Whether used to advance oil production or predict well failures, the petroleum industry must acquire and analyze huge streams of continuous data and then take appropriate actions as necessary.

This kind of environment is ideal for utilizing streaming technology systems that work to enable real-time analytic processing for multiple terabytes of structured or unstructured data in motion. These systems allow technical applications to quickly ingest, analyze and correspond to information as it arrives from thousands of real-time sources. Streaming solutions can handle very high levels of data throughout rates of up to millions of events per second. From here, the data is accumulated, evaluated and used to detect errors, improve performances and greatly increase an oil company’s overall competitive edge.

Take for instance, the ability to predict danger to a drilling or production rig from ice flows in the ocean. Data comprised of weather, water current, satellite imagery, rig status and video details can help provide a complete picture of the field environment, including its current and future state. As these data streams are captured, decisions can be made to design certain limits for mining tools and “scoring” algorithms. Data mining algorithms analyze oil well characteristics that become stored into streaming tools. Once this data moves through the streaming tools, it is scored in real-time to enable alerts and triggers for specific events. In this case, streaming technology can help large integrated oil companies better monitor ice flows in the ocean and provide both real-time warnings and ample time to move rigs if potential danger is spotted.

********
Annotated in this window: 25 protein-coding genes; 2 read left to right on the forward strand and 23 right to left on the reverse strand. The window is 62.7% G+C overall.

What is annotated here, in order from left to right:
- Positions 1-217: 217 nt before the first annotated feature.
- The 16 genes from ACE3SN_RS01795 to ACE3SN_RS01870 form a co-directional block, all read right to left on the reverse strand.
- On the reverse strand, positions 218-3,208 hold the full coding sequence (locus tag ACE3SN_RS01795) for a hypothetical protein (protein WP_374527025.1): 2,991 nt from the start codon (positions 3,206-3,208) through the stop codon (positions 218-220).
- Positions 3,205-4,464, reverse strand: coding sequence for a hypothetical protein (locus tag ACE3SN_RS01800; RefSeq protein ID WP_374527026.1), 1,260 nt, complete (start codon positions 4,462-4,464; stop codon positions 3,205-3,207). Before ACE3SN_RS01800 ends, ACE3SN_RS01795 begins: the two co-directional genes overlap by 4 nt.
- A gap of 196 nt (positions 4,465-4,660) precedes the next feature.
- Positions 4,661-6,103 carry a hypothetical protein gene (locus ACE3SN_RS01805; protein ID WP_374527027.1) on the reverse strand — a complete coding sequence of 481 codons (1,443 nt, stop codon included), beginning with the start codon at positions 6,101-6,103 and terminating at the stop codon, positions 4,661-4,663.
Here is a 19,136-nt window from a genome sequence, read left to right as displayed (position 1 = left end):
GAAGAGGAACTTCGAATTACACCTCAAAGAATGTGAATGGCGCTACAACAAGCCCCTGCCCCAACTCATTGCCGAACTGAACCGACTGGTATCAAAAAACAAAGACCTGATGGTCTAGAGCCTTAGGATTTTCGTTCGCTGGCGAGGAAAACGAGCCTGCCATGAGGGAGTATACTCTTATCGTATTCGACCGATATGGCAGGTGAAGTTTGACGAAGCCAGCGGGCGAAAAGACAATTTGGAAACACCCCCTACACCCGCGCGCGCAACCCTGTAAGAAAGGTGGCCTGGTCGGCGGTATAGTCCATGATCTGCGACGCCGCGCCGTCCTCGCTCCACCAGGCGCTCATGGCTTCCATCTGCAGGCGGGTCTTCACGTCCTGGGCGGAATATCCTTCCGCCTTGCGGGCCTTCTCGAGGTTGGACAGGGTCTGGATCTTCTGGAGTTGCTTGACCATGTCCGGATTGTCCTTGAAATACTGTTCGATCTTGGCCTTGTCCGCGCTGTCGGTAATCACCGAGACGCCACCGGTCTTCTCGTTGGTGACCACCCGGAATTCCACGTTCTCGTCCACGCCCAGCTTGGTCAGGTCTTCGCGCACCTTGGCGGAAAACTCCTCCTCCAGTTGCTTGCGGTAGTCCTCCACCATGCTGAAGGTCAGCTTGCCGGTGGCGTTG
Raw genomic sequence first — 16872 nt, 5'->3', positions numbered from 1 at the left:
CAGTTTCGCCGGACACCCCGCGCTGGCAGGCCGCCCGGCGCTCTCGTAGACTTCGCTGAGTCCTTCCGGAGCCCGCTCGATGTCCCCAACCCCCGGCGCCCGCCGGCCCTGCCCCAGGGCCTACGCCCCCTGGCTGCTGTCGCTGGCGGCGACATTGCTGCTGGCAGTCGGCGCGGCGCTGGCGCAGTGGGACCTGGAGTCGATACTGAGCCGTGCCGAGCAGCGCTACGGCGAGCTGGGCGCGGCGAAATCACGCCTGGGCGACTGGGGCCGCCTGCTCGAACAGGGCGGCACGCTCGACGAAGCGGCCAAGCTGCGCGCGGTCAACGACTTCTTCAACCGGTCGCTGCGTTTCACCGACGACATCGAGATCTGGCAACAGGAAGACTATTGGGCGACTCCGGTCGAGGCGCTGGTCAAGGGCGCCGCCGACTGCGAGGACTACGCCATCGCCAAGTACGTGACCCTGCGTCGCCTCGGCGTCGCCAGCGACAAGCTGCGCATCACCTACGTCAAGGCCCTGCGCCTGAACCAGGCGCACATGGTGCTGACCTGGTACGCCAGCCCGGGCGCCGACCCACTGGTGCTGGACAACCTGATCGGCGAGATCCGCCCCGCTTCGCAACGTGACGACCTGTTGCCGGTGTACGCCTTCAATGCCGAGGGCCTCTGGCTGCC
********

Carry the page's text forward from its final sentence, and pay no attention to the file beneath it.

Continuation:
The same capability is used in oilfields where streaming technology can help organizations move beyond traditional real-time monitoring to more agile, realtime prediction – bringing new functions to heavy oil, enhancing production and managing well flow systems for both water flood and steam injection. Heavy oil requires various thermal, chemical, physical and microbiological methods to help extract greater percentages from reservoirs.

These methods typically bring forth health and safety risks that require greater protocols of care.

Integrating additional data sources, like oil streams, lab reports and chemical analysis, make it even more critical to measure certain features, such as subsidence and ground movement from steam injection in real-time.